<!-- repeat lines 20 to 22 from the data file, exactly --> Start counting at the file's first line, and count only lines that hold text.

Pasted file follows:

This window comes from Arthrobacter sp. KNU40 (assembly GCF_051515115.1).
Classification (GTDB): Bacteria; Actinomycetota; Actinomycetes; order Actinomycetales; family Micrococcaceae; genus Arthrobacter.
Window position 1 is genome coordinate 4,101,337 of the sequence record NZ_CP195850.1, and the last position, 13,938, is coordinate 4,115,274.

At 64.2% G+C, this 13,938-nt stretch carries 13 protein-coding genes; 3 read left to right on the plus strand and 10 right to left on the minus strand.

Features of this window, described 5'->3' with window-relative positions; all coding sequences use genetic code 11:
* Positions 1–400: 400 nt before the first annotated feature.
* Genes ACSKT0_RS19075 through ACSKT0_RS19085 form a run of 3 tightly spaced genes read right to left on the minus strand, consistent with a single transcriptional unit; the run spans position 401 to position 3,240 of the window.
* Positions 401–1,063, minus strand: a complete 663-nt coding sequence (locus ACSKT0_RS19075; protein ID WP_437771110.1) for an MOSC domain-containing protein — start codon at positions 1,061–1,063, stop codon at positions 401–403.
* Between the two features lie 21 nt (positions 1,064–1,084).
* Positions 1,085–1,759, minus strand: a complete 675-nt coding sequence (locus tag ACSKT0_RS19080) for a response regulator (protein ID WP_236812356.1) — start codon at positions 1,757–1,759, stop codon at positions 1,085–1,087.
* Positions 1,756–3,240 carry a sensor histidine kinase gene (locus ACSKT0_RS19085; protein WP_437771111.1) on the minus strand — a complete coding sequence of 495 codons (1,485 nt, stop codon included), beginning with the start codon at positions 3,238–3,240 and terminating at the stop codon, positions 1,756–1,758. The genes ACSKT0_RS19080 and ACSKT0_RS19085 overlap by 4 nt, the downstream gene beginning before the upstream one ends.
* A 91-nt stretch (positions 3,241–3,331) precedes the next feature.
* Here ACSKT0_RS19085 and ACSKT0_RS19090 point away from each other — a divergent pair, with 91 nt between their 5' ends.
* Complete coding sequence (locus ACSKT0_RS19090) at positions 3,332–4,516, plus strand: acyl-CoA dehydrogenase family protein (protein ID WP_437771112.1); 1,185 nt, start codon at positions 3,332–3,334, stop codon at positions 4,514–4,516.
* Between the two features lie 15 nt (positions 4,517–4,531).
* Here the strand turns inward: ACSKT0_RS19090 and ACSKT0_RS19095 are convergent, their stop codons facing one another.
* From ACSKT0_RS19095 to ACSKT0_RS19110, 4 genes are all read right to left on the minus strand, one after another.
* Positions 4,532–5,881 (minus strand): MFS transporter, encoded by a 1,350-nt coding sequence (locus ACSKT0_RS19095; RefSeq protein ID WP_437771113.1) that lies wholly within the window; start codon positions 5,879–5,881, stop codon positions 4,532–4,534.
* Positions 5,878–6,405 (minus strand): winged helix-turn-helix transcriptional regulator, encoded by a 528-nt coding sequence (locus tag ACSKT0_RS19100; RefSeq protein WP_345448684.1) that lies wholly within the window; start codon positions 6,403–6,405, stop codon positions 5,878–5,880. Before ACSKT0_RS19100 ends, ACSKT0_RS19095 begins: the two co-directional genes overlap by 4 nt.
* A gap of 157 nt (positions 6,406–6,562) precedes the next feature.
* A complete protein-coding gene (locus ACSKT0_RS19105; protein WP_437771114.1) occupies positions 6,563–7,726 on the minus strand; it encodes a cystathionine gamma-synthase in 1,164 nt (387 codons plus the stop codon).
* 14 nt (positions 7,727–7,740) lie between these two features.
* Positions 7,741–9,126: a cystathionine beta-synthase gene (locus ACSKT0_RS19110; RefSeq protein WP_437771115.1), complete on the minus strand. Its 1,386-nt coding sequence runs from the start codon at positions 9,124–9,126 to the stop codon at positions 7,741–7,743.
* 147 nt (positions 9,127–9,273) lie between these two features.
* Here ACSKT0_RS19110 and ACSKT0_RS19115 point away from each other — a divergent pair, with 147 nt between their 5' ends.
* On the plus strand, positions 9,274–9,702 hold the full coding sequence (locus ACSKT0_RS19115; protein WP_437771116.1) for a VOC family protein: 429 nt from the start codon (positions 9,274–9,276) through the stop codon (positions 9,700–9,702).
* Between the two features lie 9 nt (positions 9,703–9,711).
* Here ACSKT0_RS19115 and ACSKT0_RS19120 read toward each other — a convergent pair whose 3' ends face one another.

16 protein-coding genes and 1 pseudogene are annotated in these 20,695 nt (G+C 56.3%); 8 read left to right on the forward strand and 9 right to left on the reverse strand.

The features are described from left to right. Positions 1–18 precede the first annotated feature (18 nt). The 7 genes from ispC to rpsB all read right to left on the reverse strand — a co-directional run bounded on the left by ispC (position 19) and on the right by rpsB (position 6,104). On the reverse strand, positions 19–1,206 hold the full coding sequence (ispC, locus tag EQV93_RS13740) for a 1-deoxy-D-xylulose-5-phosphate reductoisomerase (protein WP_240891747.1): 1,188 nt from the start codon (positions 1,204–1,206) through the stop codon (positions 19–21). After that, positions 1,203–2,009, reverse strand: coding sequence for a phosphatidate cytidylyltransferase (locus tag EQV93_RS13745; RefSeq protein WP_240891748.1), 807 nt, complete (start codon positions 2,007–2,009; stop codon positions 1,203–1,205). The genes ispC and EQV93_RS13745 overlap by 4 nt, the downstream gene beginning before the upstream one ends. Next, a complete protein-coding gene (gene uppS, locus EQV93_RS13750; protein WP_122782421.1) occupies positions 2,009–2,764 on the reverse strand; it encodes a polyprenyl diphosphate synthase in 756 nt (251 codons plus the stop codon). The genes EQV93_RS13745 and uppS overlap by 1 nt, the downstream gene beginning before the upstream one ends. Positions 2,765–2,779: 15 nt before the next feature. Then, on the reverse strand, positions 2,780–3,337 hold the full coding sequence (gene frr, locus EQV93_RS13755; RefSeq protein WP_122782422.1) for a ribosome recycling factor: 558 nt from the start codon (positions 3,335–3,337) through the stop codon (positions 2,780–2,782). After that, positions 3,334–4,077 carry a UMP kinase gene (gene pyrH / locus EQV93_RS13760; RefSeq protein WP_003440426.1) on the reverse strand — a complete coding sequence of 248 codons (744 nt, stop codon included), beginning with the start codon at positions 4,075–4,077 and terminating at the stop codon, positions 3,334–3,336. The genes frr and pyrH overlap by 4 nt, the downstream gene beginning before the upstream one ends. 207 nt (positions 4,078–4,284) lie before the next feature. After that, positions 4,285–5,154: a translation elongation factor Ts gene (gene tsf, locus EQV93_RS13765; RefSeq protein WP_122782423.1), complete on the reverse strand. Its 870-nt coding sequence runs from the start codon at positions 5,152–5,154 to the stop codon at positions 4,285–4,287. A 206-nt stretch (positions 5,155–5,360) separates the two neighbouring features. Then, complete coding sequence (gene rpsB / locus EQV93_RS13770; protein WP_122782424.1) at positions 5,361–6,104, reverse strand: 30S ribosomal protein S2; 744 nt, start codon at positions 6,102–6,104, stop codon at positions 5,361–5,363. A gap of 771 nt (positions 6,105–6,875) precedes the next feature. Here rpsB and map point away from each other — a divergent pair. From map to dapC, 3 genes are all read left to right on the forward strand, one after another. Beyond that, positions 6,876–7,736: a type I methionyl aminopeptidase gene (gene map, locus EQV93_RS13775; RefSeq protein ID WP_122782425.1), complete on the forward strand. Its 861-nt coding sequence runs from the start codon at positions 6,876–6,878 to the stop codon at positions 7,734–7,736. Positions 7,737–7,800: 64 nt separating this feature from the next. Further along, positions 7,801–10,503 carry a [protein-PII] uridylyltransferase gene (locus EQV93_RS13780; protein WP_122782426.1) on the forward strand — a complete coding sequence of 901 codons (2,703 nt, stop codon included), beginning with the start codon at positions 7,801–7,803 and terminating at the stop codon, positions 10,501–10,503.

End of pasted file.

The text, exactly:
* A gap of 157 nt (positions 6,406–6,562) precedes the next feature.
* A complete protein-coding gene (locus ACSKT0_RS19105; protein WP_437771114.1) occupies positions 6,563–7,726 on the minus strand; it encodes a cystathionine gamma-synthase in 1,164 nt (387 codons plus the stop codon).
* 14 nt (positions 7,727–7,740) lie between these two features.